Redefining Market Manipulation in Australia: The Role of an Implied Intent Element
(Robin) Hui Huang
Chinese University of Hong Kong - Faculty of Law; University of New South Wales - Faculty of Law
April 10, 2009
Company and Securities Law Journal, Vol. 27, pp. 8-22, 2009
The Australian market manipulation law has been amended with a view to improving its efficacy. Amongst the major amendments is the removal of the term "intent" from the wording of the relevant provisions. This article argues that despite the change, the intent element is still to be implied into the law. For criminal liability, the Criminal Code supplies the fault elements, albeit some technical problems with its application. This is termed statutorily implied intent approach. In civil penalty cases where the Criminal Code has no operation, intent should be implied through the concept of "artificiality" for a number of reasons. This is dubbed self-implied intent approach as intent is inherently embedded in the concepts of 'artificiality'. It is also submitted that the general intent to be judicially developed through the self-implied intent approach may represent an improvement on the specific intent requirement found in the former provisions.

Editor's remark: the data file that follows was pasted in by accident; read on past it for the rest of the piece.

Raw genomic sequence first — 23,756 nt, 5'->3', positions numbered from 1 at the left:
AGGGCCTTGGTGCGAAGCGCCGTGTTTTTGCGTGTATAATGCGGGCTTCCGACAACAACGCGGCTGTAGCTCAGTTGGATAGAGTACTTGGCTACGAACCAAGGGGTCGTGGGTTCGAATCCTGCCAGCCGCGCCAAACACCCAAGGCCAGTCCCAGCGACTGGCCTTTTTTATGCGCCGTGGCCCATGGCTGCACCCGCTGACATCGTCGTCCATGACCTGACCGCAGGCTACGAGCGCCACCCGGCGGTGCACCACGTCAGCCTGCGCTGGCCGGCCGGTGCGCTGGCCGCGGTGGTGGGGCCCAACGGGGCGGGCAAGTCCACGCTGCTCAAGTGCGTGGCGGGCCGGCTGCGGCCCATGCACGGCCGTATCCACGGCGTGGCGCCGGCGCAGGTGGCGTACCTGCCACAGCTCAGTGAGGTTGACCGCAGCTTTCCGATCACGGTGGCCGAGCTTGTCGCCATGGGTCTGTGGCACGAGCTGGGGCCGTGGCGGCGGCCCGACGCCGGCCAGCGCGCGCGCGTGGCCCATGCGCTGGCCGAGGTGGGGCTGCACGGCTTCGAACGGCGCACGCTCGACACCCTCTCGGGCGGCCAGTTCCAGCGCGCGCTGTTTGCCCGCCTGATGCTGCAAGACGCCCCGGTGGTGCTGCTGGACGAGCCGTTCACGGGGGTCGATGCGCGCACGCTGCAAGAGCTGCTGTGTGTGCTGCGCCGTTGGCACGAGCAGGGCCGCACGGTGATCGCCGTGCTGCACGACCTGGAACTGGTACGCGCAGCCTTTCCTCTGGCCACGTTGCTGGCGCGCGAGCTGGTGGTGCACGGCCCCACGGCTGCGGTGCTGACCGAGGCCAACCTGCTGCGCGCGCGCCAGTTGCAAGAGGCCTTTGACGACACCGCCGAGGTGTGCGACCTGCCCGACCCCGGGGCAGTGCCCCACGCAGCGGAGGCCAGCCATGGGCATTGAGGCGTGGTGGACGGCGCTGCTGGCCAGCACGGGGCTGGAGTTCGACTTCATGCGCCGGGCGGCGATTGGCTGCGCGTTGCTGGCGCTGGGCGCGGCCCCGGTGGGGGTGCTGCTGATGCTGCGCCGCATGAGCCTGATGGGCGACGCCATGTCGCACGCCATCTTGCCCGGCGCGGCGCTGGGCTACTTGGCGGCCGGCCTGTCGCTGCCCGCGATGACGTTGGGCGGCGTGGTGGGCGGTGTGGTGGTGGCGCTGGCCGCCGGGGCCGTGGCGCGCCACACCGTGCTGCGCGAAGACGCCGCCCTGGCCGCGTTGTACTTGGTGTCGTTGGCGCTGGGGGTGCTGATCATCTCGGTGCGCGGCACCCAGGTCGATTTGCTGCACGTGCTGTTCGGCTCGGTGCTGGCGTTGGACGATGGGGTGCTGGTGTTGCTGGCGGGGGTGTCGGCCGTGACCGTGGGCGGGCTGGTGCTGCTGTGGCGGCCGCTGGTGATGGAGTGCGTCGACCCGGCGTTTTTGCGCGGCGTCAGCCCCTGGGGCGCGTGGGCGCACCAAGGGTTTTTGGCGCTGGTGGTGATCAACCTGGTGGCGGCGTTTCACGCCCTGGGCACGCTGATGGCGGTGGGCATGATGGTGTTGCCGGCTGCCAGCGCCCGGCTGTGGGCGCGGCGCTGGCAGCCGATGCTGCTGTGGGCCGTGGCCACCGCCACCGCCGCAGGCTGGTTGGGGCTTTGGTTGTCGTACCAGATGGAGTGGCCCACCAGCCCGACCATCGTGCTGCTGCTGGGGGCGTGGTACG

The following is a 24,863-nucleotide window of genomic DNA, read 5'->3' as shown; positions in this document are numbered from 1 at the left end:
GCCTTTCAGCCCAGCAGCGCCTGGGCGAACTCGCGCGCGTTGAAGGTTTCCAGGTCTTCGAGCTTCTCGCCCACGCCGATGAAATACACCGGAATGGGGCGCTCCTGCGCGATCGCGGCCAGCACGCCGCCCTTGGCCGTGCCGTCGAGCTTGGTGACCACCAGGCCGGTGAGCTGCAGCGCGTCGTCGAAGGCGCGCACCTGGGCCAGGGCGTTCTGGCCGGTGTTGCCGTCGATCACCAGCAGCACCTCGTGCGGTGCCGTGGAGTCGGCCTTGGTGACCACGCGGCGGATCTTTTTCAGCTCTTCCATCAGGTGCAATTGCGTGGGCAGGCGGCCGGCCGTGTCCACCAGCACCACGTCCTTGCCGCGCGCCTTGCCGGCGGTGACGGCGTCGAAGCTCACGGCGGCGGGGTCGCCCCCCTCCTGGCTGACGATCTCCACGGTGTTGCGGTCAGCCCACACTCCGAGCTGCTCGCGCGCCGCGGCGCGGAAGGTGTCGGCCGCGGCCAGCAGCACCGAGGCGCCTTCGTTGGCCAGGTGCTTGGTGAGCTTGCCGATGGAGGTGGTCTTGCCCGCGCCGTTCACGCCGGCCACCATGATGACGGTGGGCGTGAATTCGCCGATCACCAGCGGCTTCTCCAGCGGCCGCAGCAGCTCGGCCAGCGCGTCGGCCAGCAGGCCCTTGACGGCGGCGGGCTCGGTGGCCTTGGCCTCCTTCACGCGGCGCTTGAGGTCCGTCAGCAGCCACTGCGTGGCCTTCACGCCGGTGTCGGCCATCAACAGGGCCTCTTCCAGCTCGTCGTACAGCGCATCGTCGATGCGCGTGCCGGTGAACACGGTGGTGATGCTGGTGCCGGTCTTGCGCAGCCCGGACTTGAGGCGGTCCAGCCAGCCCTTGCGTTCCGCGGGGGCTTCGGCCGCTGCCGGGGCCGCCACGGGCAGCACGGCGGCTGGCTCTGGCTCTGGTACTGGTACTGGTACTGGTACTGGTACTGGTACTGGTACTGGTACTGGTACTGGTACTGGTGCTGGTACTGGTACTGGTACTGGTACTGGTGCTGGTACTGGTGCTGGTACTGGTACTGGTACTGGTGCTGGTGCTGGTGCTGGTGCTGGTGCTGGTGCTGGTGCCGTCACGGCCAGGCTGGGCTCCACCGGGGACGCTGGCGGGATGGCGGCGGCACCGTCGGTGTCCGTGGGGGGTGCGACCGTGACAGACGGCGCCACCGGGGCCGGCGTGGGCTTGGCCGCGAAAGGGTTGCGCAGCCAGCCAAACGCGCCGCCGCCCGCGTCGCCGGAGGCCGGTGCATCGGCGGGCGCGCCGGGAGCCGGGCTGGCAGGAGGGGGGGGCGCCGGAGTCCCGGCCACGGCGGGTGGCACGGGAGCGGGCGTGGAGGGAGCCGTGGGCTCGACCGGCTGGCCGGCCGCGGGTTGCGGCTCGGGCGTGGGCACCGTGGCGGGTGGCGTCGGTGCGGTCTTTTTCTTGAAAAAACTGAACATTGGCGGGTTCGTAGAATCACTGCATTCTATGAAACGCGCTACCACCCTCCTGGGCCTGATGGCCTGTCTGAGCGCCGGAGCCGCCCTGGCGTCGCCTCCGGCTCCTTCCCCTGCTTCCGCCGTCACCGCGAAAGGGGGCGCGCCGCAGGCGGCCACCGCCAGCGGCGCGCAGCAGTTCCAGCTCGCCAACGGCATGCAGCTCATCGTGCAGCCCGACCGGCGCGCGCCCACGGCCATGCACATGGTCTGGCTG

Number of Pages in PDF File: 15
Keywords: market manipulation, intent, artificiality, civil penalty
JEL Classification: K22
Date posted: April 10, 2009
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